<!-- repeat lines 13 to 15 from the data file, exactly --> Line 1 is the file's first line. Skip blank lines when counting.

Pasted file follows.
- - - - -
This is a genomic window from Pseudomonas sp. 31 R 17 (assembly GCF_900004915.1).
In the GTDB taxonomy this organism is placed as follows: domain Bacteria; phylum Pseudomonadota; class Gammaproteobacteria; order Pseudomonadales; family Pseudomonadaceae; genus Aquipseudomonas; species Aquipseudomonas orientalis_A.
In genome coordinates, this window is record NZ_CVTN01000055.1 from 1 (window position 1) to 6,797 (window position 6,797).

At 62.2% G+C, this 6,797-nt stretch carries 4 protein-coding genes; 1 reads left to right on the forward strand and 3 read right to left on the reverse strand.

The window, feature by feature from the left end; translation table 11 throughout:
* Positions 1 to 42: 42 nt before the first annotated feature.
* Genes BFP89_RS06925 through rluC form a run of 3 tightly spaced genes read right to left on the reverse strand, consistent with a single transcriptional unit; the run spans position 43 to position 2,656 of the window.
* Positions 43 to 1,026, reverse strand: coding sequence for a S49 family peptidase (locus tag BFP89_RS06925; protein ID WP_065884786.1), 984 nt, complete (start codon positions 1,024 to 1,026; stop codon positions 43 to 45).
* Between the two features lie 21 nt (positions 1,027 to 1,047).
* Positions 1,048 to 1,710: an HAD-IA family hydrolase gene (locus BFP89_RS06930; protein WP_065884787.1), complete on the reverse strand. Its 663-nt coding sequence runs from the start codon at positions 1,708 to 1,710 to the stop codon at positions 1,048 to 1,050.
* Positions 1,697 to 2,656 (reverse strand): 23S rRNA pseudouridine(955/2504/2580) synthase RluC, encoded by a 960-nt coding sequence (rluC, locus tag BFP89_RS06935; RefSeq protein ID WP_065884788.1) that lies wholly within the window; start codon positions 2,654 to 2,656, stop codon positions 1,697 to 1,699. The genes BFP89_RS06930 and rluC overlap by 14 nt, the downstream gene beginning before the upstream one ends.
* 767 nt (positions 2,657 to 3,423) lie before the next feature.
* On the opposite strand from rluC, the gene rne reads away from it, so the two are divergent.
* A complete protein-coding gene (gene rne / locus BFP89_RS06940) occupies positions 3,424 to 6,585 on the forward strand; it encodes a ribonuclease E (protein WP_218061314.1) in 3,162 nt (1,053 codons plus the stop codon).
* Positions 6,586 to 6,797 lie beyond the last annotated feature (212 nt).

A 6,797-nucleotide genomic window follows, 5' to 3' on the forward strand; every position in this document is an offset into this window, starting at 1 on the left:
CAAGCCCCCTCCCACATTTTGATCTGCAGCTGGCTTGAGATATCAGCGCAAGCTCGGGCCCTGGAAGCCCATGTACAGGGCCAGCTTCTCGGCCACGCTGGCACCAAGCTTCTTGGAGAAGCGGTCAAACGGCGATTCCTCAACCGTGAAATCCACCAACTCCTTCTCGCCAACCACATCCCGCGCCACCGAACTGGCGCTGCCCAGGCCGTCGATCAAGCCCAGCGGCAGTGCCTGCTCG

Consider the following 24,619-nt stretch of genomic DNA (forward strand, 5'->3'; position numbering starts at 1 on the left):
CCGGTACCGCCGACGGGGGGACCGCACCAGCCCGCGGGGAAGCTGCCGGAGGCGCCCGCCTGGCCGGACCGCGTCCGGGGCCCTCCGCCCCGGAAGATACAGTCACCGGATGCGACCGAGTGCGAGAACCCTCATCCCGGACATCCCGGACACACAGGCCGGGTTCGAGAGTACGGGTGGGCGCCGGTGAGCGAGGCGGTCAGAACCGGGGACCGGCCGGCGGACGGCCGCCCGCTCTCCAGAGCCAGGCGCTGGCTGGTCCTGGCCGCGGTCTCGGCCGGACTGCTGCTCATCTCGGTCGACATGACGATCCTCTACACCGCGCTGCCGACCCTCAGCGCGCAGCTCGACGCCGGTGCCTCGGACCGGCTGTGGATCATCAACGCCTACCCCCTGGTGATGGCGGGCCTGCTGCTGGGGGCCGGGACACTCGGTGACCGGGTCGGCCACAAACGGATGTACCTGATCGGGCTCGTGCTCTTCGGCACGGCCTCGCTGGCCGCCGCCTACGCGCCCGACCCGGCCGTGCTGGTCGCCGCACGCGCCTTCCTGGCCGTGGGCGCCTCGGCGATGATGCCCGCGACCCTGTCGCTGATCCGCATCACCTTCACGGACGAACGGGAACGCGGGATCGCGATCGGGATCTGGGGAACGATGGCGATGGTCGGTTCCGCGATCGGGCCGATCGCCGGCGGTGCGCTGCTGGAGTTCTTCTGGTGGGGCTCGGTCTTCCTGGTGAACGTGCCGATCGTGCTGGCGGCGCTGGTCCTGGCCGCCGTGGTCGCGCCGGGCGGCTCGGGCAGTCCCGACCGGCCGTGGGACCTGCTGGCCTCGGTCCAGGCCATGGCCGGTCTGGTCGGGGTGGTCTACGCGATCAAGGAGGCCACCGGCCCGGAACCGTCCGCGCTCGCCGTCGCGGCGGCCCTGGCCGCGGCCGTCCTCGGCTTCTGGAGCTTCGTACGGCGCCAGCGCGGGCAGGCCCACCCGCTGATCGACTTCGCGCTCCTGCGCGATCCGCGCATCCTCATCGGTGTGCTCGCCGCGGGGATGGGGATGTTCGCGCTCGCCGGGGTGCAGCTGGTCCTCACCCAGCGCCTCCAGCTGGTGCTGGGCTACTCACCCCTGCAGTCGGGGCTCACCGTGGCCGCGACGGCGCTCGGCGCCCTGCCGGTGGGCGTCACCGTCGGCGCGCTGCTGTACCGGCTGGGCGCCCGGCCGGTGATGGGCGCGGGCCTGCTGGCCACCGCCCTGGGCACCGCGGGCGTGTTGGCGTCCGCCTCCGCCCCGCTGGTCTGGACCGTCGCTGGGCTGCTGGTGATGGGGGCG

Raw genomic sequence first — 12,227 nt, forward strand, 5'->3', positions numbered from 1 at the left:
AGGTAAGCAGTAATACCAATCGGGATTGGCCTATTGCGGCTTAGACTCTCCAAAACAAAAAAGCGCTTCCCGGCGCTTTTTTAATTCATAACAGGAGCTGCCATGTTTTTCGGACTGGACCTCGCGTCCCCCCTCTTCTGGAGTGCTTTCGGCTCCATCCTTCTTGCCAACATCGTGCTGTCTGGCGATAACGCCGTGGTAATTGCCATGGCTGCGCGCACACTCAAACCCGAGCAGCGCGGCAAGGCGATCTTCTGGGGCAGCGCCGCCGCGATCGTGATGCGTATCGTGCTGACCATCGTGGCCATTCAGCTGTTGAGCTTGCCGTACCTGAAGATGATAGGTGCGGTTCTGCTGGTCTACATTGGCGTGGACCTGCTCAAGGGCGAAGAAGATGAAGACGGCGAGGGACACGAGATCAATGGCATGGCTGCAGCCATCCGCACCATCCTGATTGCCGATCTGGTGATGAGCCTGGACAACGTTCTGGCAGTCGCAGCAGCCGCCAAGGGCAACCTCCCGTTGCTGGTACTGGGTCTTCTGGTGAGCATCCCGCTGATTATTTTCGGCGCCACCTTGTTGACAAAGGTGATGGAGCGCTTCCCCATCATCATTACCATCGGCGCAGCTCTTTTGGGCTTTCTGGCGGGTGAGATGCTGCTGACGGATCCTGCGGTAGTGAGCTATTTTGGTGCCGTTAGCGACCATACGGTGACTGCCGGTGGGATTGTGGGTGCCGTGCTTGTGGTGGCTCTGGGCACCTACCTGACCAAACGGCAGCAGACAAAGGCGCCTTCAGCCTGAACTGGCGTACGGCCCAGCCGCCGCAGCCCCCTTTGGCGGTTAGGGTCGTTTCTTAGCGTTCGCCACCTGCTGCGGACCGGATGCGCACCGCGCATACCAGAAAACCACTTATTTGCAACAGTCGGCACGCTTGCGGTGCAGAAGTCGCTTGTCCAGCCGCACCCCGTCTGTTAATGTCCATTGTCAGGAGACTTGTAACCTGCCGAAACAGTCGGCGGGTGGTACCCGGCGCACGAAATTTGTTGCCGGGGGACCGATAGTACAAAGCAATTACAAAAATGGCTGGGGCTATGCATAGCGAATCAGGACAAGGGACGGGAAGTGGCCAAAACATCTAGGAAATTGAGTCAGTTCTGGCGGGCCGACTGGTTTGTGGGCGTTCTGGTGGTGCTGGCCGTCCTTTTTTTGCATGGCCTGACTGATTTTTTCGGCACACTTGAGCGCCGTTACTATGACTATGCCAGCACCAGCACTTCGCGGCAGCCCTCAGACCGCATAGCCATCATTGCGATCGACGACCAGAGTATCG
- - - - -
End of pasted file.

* On the opposite strand from rluC, the gene rne reads away from it, so the two are divergent.
* A complete protein-coding gene (gene rne / locus BFP89_RS06940) occupies positions 3,424 to 6,585 on the forward strand; it encodes a ribonuclease E (protein WP_218061314.1) in 3,162 nt (1,053 codons plus the stop codon).
* Positions 6,586 to 6,797 lie beyond the last annotated feature (212 nt).